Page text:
Grant Shapps’ response to P&O Ferries keeps the laid-off workers from getting their jobs back | Nils Pratley

GRant Shapps sounded very pleased with his nine-point response to the P&O Ferries debacle, but it’s hard to see how any of the transport secretary’s moves will force the company to cut the 800 workers it laid off without consultation two weeks ago. to be put back into service. the government’s goal just a few days ago.

The strictest new policy will create powers to block ferries with crews paying less than minimum wage from UK ports. The 1965 Port Act is revised through primary legislation; until then port operators will be told to deny access to non-compliant ferries.

Fine, that reform will close a loophole in the minimum wage — or rather, a door the government deliberately left open for ferry companies when it changed the rules for other seafarers in 2020, Tim Tyndall, a labor partner at Keystone Law, told this week The Guardian. But P&O Ferries will likely view the change as perfectly acceptable from its point of view.

It appears the company cannot be forced to reintroduce anyone on old rates – which averaged £36,000 under a Jersey-based contract, according to chief executive Peter Hebblethwaite. Meanwhile, P&O Ferries’ competitors, the underbidders he grumbled about, will have to adjust to the enforcement of minimum wages. So P&O Ferries won’t be able to pay its irregular crew of temporary staff an average of £5.50 an hour, which was Plan A, but it could get the “level playing field” it says it was looking for.

Meanwhile, DP World, the parent company that blesses the law-breaking layoffs and is the power behind the ferries, now probably has fewer reasons to fear being kicked out of the UK’s free port programme, whose major trump cards are ports in the Thames and Solent. Shapps said the Dubai-backed company was “very welcome to invest in this country”, but must understand that “we take labor law seriously” and that it must “address this HR situation”.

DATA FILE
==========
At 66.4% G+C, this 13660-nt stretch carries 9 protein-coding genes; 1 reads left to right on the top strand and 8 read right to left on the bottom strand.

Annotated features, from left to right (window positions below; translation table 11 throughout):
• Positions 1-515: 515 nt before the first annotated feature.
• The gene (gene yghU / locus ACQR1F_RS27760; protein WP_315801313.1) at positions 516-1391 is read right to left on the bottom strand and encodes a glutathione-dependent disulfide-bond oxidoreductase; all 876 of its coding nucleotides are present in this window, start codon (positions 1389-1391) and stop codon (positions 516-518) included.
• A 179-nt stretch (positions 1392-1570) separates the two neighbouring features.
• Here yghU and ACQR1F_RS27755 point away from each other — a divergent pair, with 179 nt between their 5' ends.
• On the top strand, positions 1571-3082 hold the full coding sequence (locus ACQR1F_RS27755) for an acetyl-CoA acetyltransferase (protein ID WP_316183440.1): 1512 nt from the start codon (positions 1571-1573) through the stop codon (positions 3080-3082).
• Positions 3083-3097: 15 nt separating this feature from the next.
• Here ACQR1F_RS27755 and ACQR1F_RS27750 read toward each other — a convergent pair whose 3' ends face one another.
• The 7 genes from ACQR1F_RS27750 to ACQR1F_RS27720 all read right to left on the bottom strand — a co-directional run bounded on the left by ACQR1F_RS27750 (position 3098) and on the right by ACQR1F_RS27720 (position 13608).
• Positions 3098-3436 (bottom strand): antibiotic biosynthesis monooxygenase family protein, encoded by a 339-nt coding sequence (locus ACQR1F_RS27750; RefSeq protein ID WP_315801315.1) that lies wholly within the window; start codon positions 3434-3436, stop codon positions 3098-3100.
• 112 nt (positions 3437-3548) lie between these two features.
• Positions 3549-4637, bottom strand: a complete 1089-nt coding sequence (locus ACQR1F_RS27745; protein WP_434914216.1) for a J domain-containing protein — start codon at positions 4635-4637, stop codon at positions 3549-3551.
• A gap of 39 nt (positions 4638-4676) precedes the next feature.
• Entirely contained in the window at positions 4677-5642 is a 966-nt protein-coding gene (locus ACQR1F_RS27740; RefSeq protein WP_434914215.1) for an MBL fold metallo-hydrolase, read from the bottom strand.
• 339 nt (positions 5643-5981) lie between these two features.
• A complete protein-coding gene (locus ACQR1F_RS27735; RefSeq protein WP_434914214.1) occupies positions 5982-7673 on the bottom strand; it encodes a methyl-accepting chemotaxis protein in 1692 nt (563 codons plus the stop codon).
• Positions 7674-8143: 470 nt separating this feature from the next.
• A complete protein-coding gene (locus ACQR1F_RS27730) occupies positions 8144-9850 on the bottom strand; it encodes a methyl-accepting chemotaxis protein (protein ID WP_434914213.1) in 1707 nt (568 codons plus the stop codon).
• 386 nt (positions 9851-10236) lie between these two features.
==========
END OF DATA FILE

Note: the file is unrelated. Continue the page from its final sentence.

It wasn’t clear what ‘deal with’ meant, but DP could try to fire the arrogant Hebblethwaite, who, seen from Dubai, has now likely served his purpose as a lightning rod for public anger. He looks expendable even before the Insolvency Service has had a chance to assess his suitability to serve as a business manager. Shapps would get a scalp and DP would hope to suffer no collateral damage for his role in this outrageous saga. However, the former employees of P&O Ferries would still not get their jobs back.

Pearson is no fuss

Education publisher Pearson has been disappointing its shareholders for about 20 years. Andy Bird, a digitally savvy boss with a (possibly) bountiful bonus deal, was meant to change all that, but the ex-Disney executive hasn’t done much magic to the stock price during his 18 months in charge. A trading update in October sent the stock down 12% per day; the pace of revival in the US has so far been a pedestrian, just as it has always been.

So you might assume Pearson would be a sitting duck if a major US private equity predator showed up. But no, that’s not how the plot worked out. Candidate bidder Apollo walked out on Wednesday after his third chance – 884p-a share, or £7.2bn including debt – was dismissed by Pearson’s board as a “significant undervaluation” of the company and its prospects.

And actually the undervaluation line is reasonable. Expectations for takeover bids have risen. Supermarket chain Morrisons (where Apollo was out of the running early) was sold off last year at a 60% premium to the pre-action share price, so 40% for Pearson, a company with more reversal potential, was not. clearly compelling. It also felt too early to give up on Bird’s plan to get Pearson into the air. A three-year crack in the works seems only fair: there may be more operational progress than appears from the outside.

The other conclusion may be that the British takeover game has become a little less fraught in favor of private equity raiders. The cost of borrowing has risen over the past year, making it more difficult to stretch borrowing ratios. Apollo, who had bought and sold Pearson rival McGraw Hill a few years ago, arrived in the American textbook market with expertise, but was ultimately unable, or unwilling, to go high enough to force Pearson’s board into negotiations.

The picture could change again in the buyout barons’ next big adventure, but the lack of drama on this occasion is welcome. FTSE 100 companies, even those with Pearson’s disappointing track record, shouldn’t be pushovers.

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